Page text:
Literary Pop: The Grapes of Wrath

Author:  John Steinbeck
Nationality: American
Year:  1939

Muscles aching to work, minds aching to create – this is man.”

Perhaps one of the best-known novels of John Steinbeck’s Nobel Prize-winning bibliography, The Grapes of Wrath is (like 1937’s Of Mice and Men) set mostly in California during the Great Depression of the 1930s.  I had originally intended upon picking up something a little lighter after my desperate struggle with James Joyce, but something about this meaty book of 500 or so pages drew me in and, burning through the first hundred that night, I was sold.  Although I didn’t manage to maintain anywhere near that pace for the rest of the novel (some of us have to work, you know), I finished the book in about ten days overall.

The book begins by following young Tom Joad immediately following his parole from prison, having served four years for killing a man in a fight.  Tom returns to his family farm in Sallisaw, Oklahoma to find it abandoned and the family about to make the 1500 JohnSteinbeck_TheGrapesOfWrath mile trip to California in search of a new life picking cotton, peaches and the titular grapes in the Golden State.  The party soon heads for the road, consisting of Tom, his younger brother Al, older brother Noah, Ma and Pa, Granma and Grampa, Uncle John, pregnant sister Rose of Sharon and her husband Connie, youngest siblings Ruthie and Winfield, and former preacher Jim Casy.  It soon becomes clear that this bizarre bunch are by no means unusual on Highway 66, the main road to the West; the Joads are in fact merely the central characters of the much wider narrative of Depression-era migration in the USA.  They drive day after day across town and desert until reaching their destination, which offers them yet no rest.  Along with thousands of other families they are driven from camp to Hooverville to government camp, starving, desperate for work and wholly unwelcome and abused.  Various members of the party drop out along the way, and the book closes at the approach of winter, bringing with it the torrential rain and hopeless prospect of even less work.  We leave the five remaining Joads sheltering in a mostly-empty barn, having been forced to abandon their possessions to escape a flood.  The chances of them surviving until spring are grim.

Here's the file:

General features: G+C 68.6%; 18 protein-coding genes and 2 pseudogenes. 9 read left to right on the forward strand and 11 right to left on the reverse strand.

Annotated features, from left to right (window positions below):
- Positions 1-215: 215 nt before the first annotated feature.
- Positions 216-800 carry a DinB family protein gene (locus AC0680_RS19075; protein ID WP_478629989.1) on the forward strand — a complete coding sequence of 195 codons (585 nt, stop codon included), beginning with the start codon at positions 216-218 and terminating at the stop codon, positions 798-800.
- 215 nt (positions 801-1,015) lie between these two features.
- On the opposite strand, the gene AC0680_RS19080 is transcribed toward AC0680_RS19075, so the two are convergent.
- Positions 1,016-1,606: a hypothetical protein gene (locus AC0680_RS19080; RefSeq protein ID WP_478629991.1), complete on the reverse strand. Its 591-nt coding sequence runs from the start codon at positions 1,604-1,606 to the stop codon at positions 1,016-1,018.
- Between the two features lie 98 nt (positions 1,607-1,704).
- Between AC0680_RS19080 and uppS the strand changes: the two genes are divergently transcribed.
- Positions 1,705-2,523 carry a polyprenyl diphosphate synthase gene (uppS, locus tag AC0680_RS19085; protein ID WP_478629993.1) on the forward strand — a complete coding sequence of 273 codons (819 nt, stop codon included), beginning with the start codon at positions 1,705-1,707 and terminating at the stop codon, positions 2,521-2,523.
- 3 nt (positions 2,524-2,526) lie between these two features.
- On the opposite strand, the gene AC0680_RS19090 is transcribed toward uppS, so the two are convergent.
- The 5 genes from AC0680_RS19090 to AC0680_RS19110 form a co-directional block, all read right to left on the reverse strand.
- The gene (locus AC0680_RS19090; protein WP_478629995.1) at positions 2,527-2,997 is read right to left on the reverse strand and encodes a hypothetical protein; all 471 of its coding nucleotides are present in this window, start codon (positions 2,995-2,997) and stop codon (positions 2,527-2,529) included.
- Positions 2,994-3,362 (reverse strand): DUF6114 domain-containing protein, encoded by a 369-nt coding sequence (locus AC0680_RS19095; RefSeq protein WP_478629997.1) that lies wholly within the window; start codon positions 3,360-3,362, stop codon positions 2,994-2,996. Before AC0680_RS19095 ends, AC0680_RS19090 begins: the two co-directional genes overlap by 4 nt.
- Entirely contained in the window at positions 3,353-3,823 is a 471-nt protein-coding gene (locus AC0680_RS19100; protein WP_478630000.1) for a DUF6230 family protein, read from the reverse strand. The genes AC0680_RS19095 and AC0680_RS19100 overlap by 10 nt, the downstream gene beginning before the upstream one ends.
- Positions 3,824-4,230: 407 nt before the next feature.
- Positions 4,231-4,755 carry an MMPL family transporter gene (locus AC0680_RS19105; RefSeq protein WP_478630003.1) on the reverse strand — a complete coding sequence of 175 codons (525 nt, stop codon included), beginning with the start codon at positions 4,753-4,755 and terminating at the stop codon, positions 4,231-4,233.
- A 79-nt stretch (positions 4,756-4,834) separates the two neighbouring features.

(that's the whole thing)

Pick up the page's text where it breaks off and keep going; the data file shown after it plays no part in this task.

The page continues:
The novel is, overall, pretty hopeless.  All the Joads seem to do is fight on and work, and all they ever get in return is hunger and pain.  This is I suppose what it must have been like for countless families in the US in the early 1930s;  over 1 million families lost their farms between the years of 1930 and 1934.  Steinbeck, living and writing in the era himself, does an excellent job of portraying the unrelenting hopefulness of these most hopeless of people.  Published while the Depression still had a hold on the country, the book was hard-hitting and contained a number of Steinbeck’s own controversial views regarding the abysmal treatment of the poor migrants.  Nevertheless, it has been wholeheartedly accepted as one of the greatest American Novels, and to my mind deserves the praise it gets in full.

Although The Grapes of Wrath is a little long, you shouldn’t let this deter you from reading it.  Steinbeck’s style is simple (in a good way) and eminently readable.  The depressing subject matter is dealt with in an remarkably light way without losing any of the gravity it deserves.  I thought this was an excellent book, and I’m certainly going to put more Steinbeck higher on my to-read list.

My Rating: 8/10

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